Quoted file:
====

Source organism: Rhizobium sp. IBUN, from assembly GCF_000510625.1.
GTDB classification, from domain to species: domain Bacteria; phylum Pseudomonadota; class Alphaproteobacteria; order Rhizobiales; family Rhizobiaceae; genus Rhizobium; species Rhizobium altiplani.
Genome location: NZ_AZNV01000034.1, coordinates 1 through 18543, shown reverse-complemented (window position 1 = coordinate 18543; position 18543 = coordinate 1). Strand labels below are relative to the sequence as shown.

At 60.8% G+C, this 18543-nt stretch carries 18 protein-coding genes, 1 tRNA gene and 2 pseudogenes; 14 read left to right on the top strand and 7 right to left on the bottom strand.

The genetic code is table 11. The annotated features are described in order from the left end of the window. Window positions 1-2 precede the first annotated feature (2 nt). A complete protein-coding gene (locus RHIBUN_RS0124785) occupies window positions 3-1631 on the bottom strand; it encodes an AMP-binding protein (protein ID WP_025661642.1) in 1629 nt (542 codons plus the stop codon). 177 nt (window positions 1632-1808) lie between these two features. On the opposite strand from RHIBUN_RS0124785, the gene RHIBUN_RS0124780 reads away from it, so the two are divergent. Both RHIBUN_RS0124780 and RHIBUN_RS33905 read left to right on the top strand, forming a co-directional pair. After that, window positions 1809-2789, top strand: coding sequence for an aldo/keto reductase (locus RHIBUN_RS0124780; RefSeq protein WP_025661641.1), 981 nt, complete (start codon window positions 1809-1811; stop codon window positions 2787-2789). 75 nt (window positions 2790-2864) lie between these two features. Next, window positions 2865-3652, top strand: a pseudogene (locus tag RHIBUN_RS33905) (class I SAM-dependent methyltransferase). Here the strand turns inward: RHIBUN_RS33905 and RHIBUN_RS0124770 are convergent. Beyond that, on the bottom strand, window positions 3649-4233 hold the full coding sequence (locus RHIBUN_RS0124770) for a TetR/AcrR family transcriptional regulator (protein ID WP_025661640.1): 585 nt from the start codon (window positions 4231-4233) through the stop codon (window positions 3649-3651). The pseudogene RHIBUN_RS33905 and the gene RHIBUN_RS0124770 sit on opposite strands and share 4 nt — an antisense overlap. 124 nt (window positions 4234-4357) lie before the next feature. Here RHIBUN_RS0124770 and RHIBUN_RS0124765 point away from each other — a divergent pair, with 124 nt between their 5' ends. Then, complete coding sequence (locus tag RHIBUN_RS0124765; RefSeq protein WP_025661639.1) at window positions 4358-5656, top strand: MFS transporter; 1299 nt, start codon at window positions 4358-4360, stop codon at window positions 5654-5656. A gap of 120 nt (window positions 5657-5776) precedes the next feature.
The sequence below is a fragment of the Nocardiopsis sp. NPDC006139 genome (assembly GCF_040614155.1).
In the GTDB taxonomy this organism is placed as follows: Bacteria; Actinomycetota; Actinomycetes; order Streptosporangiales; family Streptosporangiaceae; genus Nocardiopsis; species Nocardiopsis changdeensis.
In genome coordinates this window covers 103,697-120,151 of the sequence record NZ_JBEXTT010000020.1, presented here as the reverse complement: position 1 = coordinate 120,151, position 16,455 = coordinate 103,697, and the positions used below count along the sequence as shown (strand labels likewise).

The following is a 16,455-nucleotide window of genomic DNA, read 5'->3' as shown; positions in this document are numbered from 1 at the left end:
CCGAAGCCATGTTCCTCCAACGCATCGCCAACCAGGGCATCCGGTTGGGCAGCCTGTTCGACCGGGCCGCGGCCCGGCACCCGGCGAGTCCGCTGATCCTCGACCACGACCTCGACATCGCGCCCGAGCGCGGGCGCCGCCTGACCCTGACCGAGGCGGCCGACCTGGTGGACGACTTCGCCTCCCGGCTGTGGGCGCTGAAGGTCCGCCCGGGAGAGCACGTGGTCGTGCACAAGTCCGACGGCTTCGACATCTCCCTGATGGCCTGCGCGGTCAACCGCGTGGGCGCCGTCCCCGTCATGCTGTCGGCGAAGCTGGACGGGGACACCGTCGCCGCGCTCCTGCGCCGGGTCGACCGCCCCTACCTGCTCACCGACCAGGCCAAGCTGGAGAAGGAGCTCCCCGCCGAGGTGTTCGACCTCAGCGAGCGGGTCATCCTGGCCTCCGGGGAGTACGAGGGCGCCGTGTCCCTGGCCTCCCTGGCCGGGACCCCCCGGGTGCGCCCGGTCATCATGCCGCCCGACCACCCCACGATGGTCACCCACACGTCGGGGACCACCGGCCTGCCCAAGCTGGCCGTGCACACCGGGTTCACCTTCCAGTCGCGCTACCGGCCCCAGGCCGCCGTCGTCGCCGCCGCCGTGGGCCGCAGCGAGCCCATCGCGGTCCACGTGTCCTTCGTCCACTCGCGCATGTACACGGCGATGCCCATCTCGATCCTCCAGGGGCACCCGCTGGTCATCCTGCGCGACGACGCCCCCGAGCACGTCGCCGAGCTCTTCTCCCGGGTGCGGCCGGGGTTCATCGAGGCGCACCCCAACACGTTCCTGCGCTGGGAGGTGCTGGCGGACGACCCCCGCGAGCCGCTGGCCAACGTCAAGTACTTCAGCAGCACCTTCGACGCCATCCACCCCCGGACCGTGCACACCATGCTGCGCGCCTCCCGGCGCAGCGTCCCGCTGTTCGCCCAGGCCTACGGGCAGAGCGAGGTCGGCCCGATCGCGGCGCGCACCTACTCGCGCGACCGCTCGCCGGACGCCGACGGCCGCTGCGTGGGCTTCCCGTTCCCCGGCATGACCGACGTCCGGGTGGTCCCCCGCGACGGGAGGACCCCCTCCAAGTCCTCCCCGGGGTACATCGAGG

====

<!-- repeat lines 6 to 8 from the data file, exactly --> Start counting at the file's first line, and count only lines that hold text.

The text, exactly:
The sequence below is a fragment of the Nocardiopsis sp. NPDC006139 genome (assembly GCF_040614155.1).
In the GTDB taxonomy this organism is placed as follows: Bacteria; Actinomycetota; Actinomycetes; order Streptosporangiales; family Streptosporangiaceae; genus Nocardiopsis; species Nocardiopsis changdeensis.
In genome coordinates this window covers 103,697-120,151 of the sequence record NZ_JBEXTT010000020.1, presented here as the reverse complement: position 1 = coordinate 120,151, position 16,455 = coordinate 103,697, and the positions used below count along the sequence as shown (strand labels likewise).